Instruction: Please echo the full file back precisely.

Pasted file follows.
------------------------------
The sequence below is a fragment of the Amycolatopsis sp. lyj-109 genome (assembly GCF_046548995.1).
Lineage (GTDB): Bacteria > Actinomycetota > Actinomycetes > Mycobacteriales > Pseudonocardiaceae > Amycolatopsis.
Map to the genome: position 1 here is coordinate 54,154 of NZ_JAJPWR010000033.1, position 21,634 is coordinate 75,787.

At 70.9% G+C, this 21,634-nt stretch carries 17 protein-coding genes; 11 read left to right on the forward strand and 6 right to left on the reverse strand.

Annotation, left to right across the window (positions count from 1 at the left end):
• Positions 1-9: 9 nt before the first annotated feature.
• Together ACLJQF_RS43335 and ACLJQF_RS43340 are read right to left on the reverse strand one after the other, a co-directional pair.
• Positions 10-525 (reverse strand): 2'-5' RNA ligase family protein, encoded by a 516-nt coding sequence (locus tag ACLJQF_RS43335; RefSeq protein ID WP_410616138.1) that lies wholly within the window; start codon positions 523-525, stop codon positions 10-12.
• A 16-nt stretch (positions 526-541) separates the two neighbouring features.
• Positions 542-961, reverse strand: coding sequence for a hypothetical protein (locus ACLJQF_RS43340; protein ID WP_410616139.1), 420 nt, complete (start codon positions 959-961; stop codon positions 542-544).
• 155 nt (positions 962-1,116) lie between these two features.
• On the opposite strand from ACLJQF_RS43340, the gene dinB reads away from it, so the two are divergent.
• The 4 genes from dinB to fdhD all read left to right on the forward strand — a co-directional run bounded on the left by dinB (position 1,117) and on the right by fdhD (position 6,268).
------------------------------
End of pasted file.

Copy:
The sequence below is a fragment of the Amycolatopsis sp. lyj-109 genome (assembly GCF_046548995.1).
Lineage (GTDB): Bacteria > Actinomycetota > Actinomycetes > Mycobacteriales > Pseudonocardiaceae > Amycolatopsis.
Map to the genome: position 1 here is coordinate 54,154 of NZ_JAJPWR010000033.1, position 21,634 is coordinate 75,787.

At 70.9% G+C, this 21,634-nt stretch carries 17 protein-coding genes; 11 read left to right on the forward strand and 6 right to left on the reverse strand.

Annotation, left to right across the window (positions count from 1 at the left end):
• Positions 1-9: 9 nt before the first annotated feature.
• Together ACLJQF_RS43335 and ACLJQF_RS43340 are read right to left on the reverse strand one after the other, a co-directional pair.
• Positions 10-525 (reverse strand): 2'-5' RNA ligase family protein, encoded by a 516-nt coding sequence (locus tag ACLJQF_RS43335; RefSeq protein ID WP_410616138.1) that lies wholly within the window; start codon positions 523-525, stop codon positions 10-12.
• A 16-nt stretch (positions 526-541) separates the two neighbouring features.
• Positions 542-961, reverse strand: coding sequence for a hypothetical protein (locus ACLJQF_RS43340; protein ID WP_410616139.1), 420 nt, complete (start codon positions 959-961; stop codon positions 542-544).
• 155 nt (positions 962-1,116) lie between these two features.
• On the opposite strand from ACLJQF_RS43340, the gene dinB reads away from it, so the two are divergent.
• The 4 genes from dinB to fdhD all read left to right on the forward strand — a co-directional run bounded on the left by dinB (position 1,117) and on the right by fdhD (position 6,268).